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Mentalization-Based Treatment for Self-Harm in Adolescents: A Randomized Controlled Trial (2012)

Author: Rossouw & Fonagy (2012)

Objective: We examined whether mentalization-based treatment for adolescents (MBT-A) is more effective than treatment as usual (TAU) for adolescents who self-harm.

Methods: A total of 80 adolescents (85% female) consecutively presenting to mental health services with self-harm and comorbid depression were randomly allocated to either MBT-A or TAU. Adolescents were assessed for self-harm, risk-taking and mood at baseline and at 3-monthly intervals until 12 months. Their attachment style, mentalization ability and borderline personality disorder (BPD)
features were also assessed at baseline and at the end of the 12-month treatment in 3 primary care practices received brief training in suicide risk, and 2 standardized questions were inserted into their existing electronic medical chart psychosocial interview. The questions automatically populated for all adolescents aged 12.0 to 17.9 years. Deidentified data were extracted during both intervention trials and for the same dates of the previous year. Referral rates were extracted from social work records.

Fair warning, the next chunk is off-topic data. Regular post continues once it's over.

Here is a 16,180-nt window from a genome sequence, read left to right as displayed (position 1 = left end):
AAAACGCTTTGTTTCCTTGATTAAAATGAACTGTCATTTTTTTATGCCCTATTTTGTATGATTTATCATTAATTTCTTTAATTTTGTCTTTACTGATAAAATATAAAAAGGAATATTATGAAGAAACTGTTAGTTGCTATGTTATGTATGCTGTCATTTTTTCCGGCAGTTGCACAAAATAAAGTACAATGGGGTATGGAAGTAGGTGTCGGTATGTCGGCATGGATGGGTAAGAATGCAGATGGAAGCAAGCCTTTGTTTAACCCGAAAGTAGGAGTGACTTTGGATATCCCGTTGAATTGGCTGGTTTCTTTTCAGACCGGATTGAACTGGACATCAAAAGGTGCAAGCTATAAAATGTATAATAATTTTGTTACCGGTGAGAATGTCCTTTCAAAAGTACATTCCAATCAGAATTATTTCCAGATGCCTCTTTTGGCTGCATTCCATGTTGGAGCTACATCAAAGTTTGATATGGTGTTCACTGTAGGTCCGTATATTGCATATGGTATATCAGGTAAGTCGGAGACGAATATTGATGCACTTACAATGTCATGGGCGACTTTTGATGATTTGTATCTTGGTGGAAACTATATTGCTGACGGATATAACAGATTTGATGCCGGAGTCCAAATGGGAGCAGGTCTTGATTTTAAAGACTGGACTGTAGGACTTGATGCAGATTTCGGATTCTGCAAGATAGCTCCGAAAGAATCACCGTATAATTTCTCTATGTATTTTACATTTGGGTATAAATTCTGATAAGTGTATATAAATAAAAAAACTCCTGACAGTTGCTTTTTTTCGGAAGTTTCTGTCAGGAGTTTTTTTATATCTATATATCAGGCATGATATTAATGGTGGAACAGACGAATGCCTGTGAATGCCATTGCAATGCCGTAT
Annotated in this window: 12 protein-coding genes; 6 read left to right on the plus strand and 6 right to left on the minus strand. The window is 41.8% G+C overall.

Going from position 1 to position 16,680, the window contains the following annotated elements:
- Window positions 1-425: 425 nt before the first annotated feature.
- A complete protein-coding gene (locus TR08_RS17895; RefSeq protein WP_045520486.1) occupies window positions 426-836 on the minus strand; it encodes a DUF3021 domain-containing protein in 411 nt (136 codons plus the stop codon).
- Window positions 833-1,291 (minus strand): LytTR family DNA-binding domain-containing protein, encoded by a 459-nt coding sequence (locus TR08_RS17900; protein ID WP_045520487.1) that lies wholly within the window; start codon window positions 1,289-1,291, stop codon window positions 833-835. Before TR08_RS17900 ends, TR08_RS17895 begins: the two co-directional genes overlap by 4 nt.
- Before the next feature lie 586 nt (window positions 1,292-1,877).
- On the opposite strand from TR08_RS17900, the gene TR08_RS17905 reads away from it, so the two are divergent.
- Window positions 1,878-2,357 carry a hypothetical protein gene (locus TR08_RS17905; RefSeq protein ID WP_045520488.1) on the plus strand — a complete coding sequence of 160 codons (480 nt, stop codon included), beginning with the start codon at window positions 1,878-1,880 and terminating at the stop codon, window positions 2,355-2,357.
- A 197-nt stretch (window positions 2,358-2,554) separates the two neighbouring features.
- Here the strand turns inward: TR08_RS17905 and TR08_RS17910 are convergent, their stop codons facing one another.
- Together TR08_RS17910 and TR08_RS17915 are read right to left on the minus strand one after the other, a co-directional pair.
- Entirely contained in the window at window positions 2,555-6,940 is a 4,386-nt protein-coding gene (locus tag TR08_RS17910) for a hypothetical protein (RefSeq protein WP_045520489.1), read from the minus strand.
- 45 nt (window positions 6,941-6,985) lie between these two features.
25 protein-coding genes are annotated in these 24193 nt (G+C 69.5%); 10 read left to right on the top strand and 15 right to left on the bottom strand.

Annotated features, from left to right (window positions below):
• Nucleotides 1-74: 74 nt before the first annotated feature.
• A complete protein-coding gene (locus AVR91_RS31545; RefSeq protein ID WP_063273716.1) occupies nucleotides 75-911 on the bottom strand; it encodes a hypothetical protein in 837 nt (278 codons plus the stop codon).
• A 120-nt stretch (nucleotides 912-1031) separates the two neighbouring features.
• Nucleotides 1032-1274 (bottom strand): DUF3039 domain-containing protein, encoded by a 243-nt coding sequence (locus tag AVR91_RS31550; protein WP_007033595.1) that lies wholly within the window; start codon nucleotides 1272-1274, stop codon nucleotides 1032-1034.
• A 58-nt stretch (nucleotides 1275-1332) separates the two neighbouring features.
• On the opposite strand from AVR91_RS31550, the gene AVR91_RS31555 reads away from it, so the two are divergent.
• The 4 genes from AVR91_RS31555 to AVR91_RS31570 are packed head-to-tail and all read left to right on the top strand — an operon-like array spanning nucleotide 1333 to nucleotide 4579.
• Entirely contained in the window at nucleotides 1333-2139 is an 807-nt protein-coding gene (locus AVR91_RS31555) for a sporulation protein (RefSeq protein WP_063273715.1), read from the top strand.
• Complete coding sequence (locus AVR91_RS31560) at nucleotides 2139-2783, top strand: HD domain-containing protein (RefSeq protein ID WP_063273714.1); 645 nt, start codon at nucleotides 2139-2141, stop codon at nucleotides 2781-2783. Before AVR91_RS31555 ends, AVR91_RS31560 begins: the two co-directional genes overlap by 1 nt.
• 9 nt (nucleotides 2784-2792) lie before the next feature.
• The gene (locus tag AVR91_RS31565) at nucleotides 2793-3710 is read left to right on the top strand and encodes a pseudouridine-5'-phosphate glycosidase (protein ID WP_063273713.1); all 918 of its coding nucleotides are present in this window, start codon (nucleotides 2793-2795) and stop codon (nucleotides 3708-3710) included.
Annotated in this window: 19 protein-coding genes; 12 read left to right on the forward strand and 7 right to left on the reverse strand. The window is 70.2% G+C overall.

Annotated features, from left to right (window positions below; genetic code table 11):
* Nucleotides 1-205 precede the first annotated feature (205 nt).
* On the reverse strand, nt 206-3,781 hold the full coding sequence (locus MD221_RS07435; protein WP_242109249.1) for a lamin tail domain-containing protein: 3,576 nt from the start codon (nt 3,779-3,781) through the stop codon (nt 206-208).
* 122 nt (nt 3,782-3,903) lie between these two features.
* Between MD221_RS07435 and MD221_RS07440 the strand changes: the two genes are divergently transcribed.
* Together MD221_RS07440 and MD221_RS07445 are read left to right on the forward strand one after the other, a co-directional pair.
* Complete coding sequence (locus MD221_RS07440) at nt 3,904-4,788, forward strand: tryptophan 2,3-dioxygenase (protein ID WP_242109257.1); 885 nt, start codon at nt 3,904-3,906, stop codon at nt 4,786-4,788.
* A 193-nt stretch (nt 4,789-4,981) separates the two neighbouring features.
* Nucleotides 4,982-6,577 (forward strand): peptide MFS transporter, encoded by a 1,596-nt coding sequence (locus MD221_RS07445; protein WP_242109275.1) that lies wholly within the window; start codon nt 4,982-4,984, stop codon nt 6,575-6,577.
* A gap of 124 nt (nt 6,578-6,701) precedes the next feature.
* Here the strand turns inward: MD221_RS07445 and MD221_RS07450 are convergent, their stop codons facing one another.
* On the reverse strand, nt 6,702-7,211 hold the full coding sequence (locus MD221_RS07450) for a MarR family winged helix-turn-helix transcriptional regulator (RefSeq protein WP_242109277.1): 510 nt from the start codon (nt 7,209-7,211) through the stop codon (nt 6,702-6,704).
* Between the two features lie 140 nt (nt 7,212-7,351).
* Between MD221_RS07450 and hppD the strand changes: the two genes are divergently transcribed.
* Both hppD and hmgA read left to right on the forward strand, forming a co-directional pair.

Results: MBT-Awas more effective than TAU in reducing self-harm and depression. This superiority was explained by improved mentalization and reduced attachment avoidance and reflected improvement in emergent BPD symptoms and traits.

Conclusion: MBT-A may be an effective intervention to reduce self-harm in adolescents.